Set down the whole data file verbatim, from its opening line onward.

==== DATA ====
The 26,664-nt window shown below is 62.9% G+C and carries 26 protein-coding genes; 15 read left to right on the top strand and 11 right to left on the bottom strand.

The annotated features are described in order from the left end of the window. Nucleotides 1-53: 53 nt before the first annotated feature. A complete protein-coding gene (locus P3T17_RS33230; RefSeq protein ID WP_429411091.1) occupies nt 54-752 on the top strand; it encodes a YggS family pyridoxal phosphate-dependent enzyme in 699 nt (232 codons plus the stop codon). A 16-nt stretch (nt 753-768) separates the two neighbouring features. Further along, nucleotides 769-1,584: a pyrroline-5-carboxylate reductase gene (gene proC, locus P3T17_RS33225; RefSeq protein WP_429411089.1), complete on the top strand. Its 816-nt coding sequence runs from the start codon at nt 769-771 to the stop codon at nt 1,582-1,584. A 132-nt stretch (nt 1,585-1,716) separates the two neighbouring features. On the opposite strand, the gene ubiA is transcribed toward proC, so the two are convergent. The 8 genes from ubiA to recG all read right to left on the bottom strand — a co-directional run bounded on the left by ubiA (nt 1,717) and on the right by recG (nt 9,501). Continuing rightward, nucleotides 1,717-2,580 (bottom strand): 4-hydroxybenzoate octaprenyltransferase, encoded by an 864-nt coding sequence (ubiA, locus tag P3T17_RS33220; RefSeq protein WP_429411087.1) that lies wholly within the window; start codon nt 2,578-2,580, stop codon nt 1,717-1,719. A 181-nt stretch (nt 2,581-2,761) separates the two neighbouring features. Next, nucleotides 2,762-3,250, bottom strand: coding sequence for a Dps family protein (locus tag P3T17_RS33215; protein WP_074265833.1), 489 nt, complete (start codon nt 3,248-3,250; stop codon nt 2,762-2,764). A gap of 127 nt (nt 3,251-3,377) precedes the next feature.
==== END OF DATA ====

The 26,664-nt window shown below is 62.9% G+C and carries 26 protein-coding genes; 15 read left to right on the top strand and 11 right to left on the bottom strand.

The annotated features are described in order from the left end of the window. Nucleotides 1-53: 53 nt before the first annotated feature. A complete protein-coding gene (locus P3T17_RS33230; RefSeq protein ID WP_429411091.1) occupies nt 54-752 on the top strand; it encodes a YggS family pyridoxal phosphate-dependent enzyme in 699 nt (232 codons plus the stop codon). A 16-nt stretch (nt 753-768) separates the two neighbouring features. Further along, nucleotides 769-1,584: a pyrroline-5-carboxylate reductase gene (gene proC, locus P3T17_RS33225; RefSeq protein WP_429411089.1), complete on the top strand. Its 816-nt coding sequence runs from the start codon at nt 769-771 to the stop codon at nt 1,582-1,584. A 132-nt stretch (nt 1,585-1,716) separates the two neighbouring features. On the opposite strand, the gene ubiA is transcribed toward proC, so the two are convergent. The 8 genes from ubiA to recG all read right to left on the bottom strand — a co-directional run bounded on the left by ubiA (nt 1,717) and on the right by recG (nt 9,501). Continuing rightward, nucleotides 1,717-2,580 (bottom strand): 4-hydroxybenzoate octaprenyltransferase, encoded by an 864-nt coding sequence (ubiA, locus tag P3T17_RS33220; RefSeq protein WP_429411087.1) that lies wholly within the window; start codon nt 2,578-2,580, stop codon nt 1,717-1,719. A 181-nt stretch (nt 2,581-2,761) separates the two neighbouring features. Next, nucleotides 2,762-3,250, bottom strand: coding sequence for a Dps family protein (locus tag P3T17_RS33215; protein WP_074265833.1), 489 nt, complete (start codon nt 3,248-3,250; stop codon nt 2,762-2,764). A gap of 127 nt (nt 3,251-3,377) precedes the next feature.